Published on September 6th, 2012 | by The Alchemist12
Good evening Ladies and Gentlemen, welcome to the Alchemist’s corner. We now return to our regularly scheduled programming.
But before we begin, I’d like to thank you all for reading the FIST (Owó Èsé) experiment while it ran here for 15 weeks. Unfortunately, no one won the prize put up by our sponsors - TALION capital and consulting by offering a correct guess as to the title characters name before the final episode. A pity. However, I hope you enjoyed reading FIST and also asked yourself some of the questions it was meant to provoke, especially about Loyalty and Sacrifice.
The theme for today is - Guilt and you are treated to yet another story from the fascinating mind of Nafisat Bello – whom I introduced just before FIST launched.
Consider Guilt. What is it? Is it something others assign to you in a court of law? Or something you take upon yourself through your conscience? Is it a burden of the soul or a series of biochemical reactions in your brain? Something more? Something less? What do you think?
Read. Share your thoughts. See you on the other side.
The one they called the Executioner, but who wasn’t (not really – because his job was just to walk into the room, load the gun and place it on the table), walked in then and did his job.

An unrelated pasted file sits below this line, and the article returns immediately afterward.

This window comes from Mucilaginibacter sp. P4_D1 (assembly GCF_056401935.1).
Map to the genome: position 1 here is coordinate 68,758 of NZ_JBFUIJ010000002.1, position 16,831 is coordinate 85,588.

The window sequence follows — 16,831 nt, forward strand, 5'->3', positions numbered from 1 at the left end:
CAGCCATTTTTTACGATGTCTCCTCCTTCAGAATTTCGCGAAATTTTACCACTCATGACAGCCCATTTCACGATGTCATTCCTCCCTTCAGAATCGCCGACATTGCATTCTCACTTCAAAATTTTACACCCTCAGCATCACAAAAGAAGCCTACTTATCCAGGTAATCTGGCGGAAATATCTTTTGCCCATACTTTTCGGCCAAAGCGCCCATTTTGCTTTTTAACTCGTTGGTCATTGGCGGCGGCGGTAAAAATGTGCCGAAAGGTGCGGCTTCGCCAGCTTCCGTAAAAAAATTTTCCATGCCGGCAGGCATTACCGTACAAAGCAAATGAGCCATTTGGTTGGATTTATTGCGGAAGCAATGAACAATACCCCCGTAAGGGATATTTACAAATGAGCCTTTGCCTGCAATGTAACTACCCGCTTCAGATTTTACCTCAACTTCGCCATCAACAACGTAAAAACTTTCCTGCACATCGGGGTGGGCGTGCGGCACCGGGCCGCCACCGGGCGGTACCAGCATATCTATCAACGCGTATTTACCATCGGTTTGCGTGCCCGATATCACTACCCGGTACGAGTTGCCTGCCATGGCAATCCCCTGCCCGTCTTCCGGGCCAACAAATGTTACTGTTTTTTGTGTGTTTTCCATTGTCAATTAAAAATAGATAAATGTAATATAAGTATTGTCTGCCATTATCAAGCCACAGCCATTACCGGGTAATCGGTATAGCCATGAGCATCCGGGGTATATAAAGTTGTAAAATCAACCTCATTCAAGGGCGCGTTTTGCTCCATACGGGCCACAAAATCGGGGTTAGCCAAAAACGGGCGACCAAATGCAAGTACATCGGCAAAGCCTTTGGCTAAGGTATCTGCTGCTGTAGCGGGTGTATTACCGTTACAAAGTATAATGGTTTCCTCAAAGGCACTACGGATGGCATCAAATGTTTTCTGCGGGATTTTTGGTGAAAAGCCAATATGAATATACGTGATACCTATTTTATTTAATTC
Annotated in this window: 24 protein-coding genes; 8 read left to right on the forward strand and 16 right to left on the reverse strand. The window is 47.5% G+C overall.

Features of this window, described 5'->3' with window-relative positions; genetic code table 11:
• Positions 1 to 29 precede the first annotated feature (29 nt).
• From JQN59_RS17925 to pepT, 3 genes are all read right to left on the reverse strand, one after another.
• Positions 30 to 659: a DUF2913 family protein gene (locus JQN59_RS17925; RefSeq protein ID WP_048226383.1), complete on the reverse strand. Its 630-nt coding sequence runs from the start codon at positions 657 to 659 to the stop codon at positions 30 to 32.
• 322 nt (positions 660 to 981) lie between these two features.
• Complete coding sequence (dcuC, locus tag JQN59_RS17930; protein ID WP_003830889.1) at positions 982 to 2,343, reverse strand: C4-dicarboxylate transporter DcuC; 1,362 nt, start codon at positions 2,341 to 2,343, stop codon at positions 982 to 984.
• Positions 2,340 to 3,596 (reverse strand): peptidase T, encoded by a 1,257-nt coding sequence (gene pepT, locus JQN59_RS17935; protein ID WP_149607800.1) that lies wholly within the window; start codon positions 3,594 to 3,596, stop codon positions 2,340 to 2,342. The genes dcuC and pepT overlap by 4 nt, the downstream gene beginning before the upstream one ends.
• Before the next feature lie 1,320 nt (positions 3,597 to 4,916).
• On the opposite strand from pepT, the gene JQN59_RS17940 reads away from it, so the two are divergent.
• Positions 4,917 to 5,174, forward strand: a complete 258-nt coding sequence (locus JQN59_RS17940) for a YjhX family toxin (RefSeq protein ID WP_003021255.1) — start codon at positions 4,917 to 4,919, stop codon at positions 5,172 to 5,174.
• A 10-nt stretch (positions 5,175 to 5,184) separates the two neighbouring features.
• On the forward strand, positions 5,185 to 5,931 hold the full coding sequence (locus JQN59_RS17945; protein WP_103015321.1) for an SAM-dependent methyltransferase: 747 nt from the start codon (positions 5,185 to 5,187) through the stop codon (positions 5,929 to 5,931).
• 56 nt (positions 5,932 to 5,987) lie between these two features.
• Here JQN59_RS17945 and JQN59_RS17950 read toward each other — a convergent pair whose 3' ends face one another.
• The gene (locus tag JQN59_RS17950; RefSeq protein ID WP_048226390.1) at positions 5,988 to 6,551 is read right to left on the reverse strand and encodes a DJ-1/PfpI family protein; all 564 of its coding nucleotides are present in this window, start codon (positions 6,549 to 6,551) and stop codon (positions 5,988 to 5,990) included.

Veiled barbarism, Mrs. Biodun thought. Interrupting the jargon-spewing young man who had been introduced as her handler, she said solemnly, ‘My son will not succumb to this. My son is a good man.’
The young man watched her silently for some time before saying, ‘Bad people also survive this.’ She locked eyes with him and gave him an evil look.
‘I’m sorry, Mrs. Biodun,’ he continued, ‘But this isn’t a battle between good and bad. Nobody is judging his entire life.’
Shogo was lying on the camp bed in the room behind the screen. He was in brown overalls; still unconscious. In some places, notably religious institutions, what happens in the room is viewed as suicide; a sort of state-sanctioned suicide, and consequently it is condemned. In others, it is the purest form of justice. The motto is: your conscience is your only judge.
‘When he wakes. . .’
‘I don’t want to know.’
‘You said you wanted a handler. You said you wanted things explained. Do you want me to leave now?’
She wiped her eyes.
‘Mrs Biodun. . .’
She sat back on the cushion and heaved a sigh.
‘. . . Do you want me to leave?’
She shook her head.
‘Is there something else you want to know?’
‘But you can’t know that.’
‘I know that. I gave birth to him. I raised him.’
The young man leaned back into his chair and folded his arms.
‘But at that moment when he murdered the. . .’
‘Yes. Allegedly. You weren’t with him then. You cannot know.’
‘Shogo is a good man. He has always been good since he was a little child.’
‘He won’t remember that. Any memories outside the range of roughly 8pm-5am, February 13 will be beyond his reach.’
‘So you’ve damaged him?’
‘He’ll be fixed. It’s only a temporary closing of memory banks and the prevention of neural inhibitions.’
‘He won’t kill himself, I swear to you.’
‘Yes. If he’s innocent, he won’t. If he’s not, there’s no trace of serotonin to hold him back when guilt overcomes him.’
Mrs. Biodun suddenly smiled, as if savoring the taste of a vital secret. The young man smiled back in a whatever-it-is-you-think-you-know-is-useless manner. Quietly, she let out what she suspected, with the shaky hope that it trumped his knowledge. ‘You’ve closed his memories. He won’t remember how to use a gun. He won’t even remember what a gun is.’